At step 410 the doctor sits down at workstation 304 and logs onto the server 300, as will be discussed below. When prompted, the doctor uses the identifier obtained at either step 406 or step 408 in order to request the patient's NDSMR from the server 300. The record is transmitted from the NDSMR database 302 to the doctor's workstation at step 412. Once the doctor has read the pertinent medical information found in the record, he/she can scan a list of pointers appended to the record. As will be further described below, these pointers represent various significant medical documents (such as x-rays, surgical reports, etc.), and by their textual or visual representation allow the doctor to determine which of the pointers refer to documents pertinent to the patient's current medical condition. Specific to this example, the doctor decides at step 414 that a pointer referring to the most recent electrocardiogram taken at Hospital B would be helpful for diagnosis, and at step 416 he/she activates the corresponding pointer. Consequently, the document is downloaded over the health network from Hospital B′s LAN to the doctor's workstation. This document allows the doctor to make a second diagnosis based on the patient's complete and most recent medical history at step 418.

FIG. 5 is a general representation of the client-server architecture that implements the NDSMR system. The system includes three main components, notably the client 304, the server 300, and the NDSMR database 302. In both client 304 and server 300, the basic software is an operating system running on the hardware platform. The platforms and the operating systems of the client and server may differ. Indeed, a key component of the NDSMR system is that through client-server computing a multitude of different types of operating systems may exist within the various medical facility LANs. As long as the client 304 and server 300 share the same communication exchange protocols and support the same applications, the lower-level differences are irrelevant. It is the communications software which enables clients and server to interoperate. Specific to the NDSMR system, the communication exchange protocol adopted will be an open, non-proprietary protocol, for instance the Internet Protocol, a standard exchange protocol in client-server networking, or any other similar progressive communication exchange protocol.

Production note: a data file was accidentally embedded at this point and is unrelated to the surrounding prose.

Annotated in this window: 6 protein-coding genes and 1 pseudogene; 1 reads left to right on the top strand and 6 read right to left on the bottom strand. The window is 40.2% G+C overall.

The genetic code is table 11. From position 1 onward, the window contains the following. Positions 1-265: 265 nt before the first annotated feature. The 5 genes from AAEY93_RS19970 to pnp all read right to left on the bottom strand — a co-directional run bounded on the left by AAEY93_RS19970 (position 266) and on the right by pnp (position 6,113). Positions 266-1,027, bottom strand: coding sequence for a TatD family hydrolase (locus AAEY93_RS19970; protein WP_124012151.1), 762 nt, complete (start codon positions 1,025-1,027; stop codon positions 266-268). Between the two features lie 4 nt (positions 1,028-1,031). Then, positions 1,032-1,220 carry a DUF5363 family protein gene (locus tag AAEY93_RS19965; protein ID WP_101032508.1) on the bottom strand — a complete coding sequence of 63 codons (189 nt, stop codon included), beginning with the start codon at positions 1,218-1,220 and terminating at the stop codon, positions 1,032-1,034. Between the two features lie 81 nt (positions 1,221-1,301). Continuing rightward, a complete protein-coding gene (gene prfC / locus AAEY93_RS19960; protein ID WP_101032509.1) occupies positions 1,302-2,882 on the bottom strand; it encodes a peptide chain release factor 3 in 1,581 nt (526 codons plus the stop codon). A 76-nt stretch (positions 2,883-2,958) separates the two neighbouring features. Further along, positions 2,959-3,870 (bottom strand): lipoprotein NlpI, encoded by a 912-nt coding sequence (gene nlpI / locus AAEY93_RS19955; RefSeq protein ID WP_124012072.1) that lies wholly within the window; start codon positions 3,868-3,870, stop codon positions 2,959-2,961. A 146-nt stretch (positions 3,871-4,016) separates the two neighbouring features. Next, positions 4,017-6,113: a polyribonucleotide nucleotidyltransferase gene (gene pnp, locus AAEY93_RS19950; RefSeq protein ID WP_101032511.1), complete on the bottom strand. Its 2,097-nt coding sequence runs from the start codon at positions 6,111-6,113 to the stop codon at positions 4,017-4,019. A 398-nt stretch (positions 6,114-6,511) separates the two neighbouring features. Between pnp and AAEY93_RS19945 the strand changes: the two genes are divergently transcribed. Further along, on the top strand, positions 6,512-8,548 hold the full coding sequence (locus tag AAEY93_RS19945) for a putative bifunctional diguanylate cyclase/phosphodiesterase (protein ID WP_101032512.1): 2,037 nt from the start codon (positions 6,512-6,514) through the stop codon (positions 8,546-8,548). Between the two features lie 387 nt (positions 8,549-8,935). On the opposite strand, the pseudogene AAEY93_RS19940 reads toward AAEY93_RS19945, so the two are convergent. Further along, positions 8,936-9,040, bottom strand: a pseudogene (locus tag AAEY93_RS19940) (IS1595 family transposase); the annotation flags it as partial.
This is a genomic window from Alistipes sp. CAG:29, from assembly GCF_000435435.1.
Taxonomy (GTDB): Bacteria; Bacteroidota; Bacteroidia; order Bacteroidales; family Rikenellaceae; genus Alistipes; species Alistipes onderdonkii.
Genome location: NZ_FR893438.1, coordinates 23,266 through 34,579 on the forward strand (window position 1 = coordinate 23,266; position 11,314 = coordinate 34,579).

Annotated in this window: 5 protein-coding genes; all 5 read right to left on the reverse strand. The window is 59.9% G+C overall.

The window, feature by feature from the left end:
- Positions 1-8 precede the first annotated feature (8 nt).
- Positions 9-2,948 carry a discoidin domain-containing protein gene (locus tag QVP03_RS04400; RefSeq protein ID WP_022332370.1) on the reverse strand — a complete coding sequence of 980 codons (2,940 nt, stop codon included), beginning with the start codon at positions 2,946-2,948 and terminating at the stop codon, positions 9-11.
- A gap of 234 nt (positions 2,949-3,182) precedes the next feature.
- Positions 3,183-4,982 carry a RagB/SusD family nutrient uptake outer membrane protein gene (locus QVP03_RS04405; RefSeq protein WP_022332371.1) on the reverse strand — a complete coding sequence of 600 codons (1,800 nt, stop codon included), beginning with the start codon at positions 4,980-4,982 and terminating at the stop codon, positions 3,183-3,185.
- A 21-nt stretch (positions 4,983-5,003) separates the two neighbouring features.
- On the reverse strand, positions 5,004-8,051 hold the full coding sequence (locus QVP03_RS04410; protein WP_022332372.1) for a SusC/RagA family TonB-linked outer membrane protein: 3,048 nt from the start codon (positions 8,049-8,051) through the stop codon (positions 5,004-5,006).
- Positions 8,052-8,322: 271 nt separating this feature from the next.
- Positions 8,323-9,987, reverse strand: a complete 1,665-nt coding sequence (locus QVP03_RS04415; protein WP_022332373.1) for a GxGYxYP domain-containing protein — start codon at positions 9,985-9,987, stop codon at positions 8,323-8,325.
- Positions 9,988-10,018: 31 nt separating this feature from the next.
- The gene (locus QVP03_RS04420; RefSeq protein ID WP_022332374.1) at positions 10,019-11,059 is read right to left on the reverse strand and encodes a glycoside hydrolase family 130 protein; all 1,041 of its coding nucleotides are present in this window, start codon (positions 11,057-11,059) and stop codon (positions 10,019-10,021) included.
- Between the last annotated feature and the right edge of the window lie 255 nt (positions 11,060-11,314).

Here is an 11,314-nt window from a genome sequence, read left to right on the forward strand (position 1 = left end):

For the purpose of this specification, the term interoperate implies, among other things, the ability of different system users (clients) to share server information and have on-line consultations, in both real and delayed time. Real-time computing is defined as the type of computing in which the correctness of the system depends not only on the logical result of the computation but also on the time at which the results are produced. Real-time tasks therefore attempt to control or react to events that take place in the outside world. As these events occur in “real time,” a real-time task must be able to keep up with the events with which it is concerned. On the other hand, delayed-time tasks are not at all concerned with the outside world events, delayed-time system correctness depending solely on the logical result of the computation.